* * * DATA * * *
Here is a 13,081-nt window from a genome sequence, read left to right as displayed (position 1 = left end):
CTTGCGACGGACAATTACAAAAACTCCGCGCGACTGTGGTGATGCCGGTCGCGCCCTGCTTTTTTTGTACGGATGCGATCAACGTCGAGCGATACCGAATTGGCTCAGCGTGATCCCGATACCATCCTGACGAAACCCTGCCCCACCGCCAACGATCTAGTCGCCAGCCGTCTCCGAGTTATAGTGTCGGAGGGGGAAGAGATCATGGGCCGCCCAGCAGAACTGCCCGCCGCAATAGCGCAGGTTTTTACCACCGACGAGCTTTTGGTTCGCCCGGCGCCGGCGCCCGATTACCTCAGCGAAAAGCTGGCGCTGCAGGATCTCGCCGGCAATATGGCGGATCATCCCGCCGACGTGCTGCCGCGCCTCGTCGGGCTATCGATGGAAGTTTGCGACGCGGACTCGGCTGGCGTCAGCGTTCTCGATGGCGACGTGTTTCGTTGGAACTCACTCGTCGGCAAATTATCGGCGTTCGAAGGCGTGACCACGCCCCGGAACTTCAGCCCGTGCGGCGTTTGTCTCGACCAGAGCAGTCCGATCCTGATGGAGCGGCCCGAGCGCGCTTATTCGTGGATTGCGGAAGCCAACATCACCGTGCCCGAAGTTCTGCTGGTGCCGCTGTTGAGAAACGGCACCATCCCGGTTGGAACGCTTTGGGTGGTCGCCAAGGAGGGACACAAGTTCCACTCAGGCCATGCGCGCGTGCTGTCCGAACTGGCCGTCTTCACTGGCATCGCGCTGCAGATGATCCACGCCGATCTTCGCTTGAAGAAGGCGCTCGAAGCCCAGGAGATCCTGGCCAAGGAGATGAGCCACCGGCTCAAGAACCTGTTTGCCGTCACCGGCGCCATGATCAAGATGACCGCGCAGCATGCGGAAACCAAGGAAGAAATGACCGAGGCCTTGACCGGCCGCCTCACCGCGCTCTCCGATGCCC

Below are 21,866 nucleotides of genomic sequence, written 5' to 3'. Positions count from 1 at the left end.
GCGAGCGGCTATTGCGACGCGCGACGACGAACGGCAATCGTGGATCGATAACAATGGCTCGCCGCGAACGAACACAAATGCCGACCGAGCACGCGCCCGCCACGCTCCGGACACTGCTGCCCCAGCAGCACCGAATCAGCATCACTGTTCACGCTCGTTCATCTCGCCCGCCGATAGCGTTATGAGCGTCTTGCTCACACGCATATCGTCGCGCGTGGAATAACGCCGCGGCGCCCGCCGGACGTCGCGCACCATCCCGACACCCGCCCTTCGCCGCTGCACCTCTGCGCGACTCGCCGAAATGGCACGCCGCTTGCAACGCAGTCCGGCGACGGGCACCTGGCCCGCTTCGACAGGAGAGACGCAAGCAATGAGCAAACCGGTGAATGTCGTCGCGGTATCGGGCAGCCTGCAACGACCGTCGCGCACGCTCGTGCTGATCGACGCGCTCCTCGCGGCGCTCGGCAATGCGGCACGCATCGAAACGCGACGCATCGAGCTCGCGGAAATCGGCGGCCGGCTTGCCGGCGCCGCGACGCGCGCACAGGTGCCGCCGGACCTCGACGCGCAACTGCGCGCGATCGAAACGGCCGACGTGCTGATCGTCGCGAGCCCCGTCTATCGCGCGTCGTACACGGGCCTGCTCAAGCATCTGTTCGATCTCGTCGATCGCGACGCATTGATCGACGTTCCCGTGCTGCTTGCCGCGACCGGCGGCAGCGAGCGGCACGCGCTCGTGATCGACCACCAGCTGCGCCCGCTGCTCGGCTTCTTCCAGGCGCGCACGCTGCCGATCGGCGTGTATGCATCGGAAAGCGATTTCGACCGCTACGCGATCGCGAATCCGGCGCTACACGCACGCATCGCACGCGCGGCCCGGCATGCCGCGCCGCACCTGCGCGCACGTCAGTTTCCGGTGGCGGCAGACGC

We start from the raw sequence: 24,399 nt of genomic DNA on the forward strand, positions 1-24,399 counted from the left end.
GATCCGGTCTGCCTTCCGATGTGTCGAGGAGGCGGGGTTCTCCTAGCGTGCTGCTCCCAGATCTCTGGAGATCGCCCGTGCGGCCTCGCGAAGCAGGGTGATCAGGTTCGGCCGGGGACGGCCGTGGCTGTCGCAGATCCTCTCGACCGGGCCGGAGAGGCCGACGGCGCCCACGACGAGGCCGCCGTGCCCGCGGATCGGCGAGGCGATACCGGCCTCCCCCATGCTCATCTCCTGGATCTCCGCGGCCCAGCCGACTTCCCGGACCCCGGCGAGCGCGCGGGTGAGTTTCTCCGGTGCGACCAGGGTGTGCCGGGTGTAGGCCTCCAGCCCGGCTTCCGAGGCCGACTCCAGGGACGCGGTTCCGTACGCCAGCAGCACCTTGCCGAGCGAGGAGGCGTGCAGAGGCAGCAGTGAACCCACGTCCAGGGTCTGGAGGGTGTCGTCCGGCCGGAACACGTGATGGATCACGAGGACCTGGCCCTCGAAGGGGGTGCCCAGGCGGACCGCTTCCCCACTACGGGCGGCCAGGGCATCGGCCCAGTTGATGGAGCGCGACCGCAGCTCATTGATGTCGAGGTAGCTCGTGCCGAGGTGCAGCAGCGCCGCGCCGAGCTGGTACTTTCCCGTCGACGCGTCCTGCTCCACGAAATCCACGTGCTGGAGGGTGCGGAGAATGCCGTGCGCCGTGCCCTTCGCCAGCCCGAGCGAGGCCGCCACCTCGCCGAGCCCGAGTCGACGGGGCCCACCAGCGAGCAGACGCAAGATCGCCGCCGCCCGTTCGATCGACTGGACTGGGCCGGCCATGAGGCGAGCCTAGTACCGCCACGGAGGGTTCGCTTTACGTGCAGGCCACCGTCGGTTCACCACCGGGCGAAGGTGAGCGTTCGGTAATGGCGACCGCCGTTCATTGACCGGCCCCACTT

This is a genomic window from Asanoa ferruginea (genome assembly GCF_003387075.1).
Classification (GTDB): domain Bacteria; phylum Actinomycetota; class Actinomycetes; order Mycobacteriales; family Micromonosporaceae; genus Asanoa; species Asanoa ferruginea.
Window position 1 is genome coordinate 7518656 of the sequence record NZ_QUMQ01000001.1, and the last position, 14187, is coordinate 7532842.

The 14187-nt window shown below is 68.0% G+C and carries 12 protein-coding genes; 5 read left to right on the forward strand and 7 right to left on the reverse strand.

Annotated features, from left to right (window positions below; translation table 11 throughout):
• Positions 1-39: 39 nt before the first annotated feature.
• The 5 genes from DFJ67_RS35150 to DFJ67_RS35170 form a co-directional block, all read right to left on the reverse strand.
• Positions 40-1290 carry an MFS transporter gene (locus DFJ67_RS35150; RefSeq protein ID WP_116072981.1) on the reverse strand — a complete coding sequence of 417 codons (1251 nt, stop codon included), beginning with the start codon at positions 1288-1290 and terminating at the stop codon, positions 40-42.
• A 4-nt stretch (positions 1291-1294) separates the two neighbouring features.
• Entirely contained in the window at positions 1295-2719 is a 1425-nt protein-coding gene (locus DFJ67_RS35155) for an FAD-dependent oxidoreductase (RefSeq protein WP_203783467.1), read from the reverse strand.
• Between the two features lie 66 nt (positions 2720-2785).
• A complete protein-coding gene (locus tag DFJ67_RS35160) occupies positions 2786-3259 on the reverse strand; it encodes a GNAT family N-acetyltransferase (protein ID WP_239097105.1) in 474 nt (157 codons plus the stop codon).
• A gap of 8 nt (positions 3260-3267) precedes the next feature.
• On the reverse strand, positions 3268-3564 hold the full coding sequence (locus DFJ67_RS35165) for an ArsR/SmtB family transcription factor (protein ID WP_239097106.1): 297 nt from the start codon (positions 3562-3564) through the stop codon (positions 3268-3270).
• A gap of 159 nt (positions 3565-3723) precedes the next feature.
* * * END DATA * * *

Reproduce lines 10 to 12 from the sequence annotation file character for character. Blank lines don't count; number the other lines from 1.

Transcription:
The 14187-nt window shown below is 68.0% G+C and carries 12 protein-coding genes; 5 read left to right on the forward strand and 7 right to left on the reverse strand.

Annotated features, from left to right (window positions below; translation table 11 throughout):
• Positions 1-39: 39 nt before the first annotated feature.